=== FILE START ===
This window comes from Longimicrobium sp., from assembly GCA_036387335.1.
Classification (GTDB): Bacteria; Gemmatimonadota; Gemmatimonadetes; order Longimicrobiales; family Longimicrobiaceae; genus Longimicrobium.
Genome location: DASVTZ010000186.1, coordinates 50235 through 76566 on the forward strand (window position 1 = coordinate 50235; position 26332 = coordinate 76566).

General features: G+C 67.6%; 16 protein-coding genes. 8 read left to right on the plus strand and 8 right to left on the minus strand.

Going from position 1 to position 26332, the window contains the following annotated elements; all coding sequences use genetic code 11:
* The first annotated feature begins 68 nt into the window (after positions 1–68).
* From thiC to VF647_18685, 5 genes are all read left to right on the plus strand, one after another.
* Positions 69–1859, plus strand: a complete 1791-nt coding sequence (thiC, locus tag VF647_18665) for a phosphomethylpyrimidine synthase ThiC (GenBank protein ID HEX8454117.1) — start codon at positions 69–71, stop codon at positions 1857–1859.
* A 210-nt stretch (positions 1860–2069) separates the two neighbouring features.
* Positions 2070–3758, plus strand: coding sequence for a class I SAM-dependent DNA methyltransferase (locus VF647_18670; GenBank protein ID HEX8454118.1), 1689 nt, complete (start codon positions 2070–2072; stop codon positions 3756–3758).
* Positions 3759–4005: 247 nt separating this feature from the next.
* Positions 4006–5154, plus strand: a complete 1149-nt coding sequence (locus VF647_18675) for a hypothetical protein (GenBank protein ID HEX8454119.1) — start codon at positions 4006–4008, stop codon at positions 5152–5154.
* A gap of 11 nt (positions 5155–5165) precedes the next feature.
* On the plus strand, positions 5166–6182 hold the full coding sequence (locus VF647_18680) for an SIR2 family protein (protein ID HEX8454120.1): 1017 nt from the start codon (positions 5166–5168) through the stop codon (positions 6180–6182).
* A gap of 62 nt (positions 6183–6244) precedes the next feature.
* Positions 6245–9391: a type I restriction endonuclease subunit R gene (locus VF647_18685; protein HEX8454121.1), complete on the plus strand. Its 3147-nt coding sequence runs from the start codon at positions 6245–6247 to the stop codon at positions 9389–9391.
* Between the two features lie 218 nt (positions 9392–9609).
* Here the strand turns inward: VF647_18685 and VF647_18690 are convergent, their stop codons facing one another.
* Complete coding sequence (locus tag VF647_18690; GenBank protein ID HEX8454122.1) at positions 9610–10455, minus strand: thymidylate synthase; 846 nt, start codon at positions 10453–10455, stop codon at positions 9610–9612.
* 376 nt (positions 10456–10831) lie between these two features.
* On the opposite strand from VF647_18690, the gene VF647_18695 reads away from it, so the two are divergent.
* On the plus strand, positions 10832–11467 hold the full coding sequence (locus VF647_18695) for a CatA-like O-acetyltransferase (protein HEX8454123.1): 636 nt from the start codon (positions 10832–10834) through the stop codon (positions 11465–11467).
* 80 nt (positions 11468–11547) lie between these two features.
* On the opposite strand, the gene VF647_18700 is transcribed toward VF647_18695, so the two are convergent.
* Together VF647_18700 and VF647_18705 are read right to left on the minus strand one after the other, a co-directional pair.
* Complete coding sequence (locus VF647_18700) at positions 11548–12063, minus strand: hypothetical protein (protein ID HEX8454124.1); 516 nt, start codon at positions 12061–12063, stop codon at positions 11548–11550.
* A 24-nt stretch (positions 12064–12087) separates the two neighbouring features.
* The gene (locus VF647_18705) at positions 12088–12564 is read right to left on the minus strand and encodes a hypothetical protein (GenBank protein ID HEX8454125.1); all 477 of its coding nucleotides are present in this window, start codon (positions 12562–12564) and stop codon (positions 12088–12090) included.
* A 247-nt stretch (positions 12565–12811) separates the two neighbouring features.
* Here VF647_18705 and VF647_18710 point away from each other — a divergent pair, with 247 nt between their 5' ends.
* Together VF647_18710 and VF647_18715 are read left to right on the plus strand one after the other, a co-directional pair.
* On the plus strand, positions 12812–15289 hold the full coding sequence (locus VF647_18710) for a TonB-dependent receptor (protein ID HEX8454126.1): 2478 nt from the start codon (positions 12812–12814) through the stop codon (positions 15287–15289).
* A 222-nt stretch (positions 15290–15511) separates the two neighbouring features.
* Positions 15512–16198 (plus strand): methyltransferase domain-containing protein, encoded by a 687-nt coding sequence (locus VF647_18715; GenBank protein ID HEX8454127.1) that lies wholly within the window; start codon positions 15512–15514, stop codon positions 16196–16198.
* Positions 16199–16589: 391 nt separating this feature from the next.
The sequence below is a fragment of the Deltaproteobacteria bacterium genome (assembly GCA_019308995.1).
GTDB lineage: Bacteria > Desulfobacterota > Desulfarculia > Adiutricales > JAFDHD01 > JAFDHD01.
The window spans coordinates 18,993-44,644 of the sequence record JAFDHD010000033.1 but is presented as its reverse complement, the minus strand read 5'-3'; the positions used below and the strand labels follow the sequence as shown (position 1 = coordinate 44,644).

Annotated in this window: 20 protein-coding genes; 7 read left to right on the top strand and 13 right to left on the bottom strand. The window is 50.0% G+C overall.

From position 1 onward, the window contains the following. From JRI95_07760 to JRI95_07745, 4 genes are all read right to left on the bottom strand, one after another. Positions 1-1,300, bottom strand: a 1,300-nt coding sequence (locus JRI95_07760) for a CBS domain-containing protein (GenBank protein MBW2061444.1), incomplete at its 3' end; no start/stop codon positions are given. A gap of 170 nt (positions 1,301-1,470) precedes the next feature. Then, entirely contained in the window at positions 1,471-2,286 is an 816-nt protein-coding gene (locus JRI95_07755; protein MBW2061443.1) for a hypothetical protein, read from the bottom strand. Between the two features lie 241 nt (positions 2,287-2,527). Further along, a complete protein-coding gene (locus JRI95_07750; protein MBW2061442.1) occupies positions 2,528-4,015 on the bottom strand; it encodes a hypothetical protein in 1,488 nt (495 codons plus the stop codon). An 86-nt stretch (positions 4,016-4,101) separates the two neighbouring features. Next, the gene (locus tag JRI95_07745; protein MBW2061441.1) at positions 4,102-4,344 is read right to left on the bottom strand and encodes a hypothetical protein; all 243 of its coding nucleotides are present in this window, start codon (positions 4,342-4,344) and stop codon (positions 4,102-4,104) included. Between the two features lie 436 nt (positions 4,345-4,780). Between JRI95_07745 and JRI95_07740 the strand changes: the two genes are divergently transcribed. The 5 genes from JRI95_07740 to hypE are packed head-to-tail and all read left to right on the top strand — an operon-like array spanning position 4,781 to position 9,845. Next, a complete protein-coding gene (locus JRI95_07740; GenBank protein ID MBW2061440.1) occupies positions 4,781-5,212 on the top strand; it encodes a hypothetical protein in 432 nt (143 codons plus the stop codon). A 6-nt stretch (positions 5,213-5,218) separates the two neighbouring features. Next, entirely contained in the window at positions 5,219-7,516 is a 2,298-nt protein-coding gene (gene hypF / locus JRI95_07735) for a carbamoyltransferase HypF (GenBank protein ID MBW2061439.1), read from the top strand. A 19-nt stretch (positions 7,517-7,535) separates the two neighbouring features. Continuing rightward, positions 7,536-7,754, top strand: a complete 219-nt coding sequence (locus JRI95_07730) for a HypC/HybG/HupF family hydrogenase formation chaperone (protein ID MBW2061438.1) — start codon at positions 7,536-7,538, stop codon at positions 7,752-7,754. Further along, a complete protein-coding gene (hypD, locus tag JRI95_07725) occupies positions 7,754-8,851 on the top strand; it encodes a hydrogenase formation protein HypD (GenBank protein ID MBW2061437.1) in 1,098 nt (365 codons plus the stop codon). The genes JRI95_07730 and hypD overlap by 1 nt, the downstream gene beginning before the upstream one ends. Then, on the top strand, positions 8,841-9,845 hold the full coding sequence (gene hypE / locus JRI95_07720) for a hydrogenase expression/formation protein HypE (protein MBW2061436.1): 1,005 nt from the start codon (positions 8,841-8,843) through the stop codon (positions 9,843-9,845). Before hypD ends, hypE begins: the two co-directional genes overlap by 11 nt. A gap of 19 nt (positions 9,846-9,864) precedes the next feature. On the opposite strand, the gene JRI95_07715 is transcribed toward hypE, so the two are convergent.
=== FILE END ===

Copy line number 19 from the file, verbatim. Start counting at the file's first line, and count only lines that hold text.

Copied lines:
* Complete coding sequence (locus tag VF647_18690; GenBank protein ID HEX8454122.1) at positions 9610–10455, minus strand: thymidylate synthase; 846 nt, start codon at positions 10453–10455, stop codon at positions 9610–9612.